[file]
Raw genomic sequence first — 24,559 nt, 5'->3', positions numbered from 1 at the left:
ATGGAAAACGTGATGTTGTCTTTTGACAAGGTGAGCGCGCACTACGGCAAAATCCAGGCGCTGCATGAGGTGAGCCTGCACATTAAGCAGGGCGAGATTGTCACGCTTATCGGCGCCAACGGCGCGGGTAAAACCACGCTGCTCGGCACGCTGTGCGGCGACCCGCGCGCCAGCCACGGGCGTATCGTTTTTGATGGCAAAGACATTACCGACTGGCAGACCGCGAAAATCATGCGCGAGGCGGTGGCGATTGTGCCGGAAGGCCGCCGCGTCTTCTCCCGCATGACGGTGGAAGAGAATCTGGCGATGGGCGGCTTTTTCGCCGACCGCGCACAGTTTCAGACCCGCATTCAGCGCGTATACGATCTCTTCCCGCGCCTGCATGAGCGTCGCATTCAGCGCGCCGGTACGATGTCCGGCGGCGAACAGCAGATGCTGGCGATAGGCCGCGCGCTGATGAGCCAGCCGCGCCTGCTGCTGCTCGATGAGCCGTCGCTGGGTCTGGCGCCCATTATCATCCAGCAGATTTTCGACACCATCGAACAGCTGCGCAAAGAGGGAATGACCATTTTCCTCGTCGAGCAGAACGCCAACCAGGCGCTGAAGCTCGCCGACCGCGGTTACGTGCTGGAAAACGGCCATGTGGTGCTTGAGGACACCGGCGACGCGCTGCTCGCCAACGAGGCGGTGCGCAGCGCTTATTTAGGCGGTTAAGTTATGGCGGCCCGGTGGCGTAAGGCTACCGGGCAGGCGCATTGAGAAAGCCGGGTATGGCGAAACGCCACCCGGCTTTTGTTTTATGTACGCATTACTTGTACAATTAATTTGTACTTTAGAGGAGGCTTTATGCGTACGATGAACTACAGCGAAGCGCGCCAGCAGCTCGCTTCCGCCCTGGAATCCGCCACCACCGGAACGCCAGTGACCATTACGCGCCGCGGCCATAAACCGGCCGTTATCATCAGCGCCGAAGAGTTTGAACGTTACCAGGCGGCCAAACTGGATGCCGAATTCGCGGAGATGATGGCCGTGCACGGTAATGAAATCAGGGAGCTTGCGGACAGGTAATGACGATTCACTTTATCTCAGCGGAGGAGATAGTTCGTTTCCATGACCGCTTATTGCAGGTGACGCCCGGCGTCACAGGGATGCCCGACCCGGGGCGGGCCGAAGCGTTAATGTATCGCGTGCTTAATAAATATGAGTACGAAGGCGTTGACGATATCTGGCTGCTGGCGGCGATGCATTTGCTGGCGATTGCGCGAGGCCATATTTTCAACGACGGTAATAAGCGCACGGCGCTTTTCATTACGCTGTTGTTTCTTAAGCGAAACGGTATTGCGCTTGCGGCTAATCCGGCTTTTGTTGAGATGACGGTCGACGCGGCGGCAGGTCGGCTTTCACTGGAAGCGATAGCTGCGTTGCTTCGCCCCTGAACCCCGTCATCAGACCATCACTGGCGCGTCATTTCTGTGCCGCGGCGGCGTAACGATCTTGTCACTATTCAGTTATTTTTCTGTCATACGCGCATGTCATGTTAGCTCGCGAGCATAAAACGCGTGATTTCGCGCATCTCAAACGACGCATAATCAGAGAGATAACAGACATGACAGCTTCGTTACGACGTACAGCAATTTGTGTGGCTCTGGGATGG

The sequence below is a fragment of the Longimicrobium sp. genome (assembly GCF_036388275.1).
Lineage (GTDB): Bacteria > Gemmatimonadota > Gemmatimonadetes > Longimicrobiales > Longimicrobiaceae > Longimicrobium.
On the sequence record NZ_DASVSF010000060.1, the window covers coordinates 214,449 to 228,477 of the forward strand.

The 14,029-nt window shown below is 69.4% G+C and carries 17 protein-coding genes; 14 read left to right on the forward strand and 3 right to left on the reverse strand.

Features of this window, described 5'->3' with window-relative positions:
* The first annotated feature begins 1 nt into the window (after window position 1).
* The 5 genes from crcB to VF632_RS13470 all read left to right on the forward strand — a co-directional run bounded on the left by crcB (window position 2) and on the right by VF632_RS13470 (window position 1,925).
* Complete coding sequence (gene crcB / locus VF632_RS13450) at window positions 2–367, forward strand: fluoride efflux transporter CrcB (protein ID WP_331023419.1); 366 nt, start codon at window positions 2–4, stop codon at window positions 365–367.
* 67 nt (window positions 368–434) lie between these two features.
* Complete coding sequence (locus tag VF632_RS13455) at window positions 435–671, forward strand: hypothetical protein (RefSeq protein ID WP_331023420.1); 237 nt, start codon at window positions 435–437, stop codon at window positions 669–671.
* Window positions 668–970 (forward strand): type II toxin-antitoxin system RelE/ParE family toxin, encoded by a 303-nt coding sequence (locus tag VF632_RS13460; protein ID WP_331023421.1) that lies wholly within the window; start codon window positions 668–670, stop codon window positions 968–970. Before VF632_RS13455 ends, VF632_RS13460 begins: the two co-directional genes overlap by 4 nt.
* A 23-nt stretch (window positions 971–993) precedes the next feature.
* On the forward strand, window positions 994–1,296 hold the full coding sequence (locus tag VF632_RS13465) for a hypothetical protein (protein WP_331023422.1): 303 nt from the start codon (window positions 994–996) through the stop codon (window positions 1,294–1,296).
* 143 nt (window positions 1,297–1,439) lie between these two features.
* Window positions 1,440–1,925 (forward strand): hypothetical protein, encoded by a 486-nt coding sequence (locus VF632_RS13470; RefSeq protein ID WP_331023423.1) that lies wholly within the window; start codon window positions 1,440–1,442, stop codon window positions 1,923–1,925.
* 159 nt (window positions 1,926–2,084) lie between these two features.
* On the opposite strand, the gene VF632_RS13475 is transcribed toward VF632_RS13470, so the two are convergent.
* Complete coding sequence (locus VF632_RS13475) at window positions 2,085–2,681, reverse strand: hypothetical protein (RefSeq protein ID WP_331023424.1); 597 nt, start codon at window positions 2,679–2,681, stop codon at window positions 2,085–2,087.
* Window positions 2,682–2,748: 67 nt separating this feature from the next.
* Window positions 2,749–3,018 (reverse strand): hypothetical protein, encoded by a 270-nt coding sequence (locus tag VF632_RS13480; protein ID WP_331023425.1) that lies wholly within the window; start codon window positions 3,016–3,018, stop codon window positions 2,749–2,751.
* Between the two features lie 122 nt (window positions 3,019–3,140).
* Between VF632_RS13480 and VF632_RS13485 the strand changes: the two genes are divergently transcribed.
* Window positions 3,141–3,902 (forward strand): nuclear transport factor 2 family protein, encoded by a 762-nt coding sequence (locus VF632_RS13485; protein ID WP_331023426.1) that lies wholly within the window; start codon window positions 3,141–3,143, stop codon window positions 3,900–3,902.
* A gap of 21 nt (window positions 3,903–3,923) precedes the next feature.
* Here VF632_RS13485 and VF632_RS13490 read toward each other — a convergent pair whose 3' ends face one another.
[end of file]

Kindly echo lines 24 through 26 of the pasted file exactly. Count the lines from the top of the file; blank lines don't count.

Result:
* Between VF632_RS13480 and VF632_RS13485 the strand changes: the two genes are divergently transcribed.
* Window positions 3,141–3,902 (forward strand): nuclear transport factor 2 family protein, encoded by a 762-nt coding sequence (locus VF632_RS13485; protein ID WP_331023426.1) that lies wholly within the window; start codon window positions 3,141–3,143, stop codon window positions 3,900–3,902.
* A gap of 21 nt (window positions 3,903–3,923) precedes the next feature.